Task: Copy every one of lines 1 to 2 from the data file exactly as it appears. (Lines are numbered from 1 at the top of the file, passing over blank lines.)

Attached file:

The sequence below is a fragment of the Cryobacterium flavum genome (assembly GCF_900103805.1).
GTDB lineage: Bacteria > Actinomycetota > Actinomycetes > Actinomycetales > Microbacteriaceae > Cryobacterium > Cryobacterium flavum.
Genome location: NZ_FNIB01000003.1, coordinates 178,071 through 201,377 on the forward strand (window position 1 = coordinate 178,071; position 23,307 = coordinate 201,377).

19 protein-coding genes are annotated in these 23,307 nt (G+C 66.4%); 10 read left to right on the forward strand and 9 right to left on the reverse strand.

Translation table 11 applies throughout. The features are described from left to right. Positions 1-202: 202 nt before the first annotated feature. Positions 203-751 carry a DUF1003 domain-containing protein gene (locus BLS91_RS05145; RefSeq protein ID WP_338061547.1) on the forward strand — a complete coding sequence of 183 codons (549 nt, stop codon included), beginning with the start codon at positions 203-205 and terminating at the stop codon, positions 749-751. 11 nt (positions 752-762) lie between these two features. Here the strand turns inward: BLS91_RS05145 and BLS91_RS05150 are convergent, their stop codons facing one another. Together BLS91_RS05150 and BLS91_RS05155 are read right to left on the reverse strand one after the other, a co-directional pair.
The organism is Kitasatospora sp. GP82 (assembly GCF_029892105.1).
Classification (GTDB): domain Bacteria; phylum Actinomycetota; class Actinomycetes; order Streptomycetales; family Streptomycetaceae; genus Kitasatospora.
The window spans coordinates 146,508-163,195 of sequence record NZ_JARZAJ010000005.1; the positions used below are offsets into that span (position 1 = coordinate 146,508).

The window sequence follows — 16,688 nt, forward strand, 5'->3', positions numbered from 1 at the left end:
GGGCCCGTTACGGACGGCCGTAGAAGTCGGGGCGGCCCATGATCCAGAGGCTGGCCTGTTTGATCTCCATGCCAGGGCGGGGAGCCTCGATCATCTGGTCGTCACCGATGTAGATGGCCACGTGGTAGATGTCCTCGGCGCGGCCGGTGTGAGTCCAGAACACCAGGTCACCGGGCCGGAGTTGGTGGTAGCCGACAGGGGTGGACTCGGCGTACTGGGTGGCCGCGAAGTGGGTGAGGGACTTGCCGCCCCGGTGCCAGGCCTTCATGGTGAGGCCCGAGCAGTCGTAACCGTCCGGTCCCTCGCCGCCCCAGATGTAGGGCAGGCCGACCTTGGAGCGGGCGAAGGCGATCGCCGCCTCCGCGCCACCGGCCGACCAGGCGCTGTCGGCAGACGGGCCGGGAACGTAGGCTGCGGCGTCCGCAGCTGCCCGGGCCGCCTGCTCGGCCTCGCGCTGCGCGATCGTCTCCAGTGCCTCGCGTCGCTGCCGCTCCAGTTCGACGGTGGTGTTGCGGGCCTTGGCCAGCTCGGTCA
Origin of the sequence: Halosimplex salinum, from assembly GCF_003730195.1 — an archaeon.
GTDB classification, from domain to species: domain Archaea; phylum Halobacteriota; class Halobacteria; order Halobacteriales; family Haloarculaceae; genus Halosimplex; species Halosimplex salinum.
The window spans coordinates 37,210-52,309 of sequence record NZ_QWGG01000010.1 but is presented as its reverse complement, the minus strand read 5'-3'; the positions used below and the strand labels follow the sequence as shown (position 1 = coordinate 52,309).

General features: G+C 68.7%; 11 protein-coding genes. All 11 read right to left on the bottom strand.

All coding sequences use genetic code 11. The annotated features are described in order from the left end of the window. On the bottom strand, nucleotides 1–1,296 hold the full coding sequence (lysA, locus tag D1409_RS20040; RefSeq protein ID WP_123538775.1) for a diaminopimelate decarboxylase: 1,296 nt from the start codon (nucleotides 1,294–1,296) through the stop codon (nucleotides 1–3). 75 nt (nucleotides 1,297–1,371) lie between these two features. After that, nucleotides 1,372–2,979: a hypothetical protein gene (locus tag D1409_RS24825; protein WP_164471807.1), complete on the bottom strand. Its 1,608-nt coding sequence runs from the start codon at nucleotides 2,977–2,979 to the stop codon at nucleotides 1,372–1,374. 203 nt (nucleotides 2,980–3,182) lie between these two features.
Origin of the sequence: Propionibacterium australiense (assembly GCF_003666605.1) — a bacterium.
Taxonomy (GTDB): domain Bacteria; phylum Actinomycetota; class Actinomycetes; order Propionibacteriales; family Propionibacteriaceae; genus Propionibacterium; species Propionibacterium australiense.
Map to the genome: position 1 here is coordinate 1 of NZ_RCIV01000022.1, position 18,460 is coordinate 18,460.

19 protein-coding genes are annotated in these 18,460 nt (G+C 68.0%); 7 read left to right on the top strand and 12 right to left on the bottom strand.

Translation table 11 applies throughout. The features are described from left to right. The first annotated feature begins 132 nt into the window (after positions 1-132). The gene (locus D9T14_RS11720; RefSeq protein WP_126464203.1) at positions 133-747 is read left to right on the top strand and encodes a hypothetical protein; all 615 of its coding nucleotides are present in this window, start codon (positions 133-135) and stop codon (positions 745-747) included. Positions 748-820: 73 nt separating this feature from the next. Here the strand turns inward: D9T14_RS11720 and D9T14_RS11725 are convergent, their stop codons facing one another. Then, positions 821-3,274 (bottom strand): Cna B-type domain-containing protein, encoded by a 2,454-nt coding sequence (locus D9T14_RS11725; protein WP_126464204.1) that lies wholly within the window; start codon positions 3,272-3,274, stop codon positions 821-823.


The sequence below is a fragment of the Cryobacterium flavum genome (assembly GCF_900103805.1).
GTDB lineage: Bacteria > Actinomycetota > Actinomycetes > Actinomycetales > Microbacteriaceae > Cryobacterium > Cryobacterium flavum.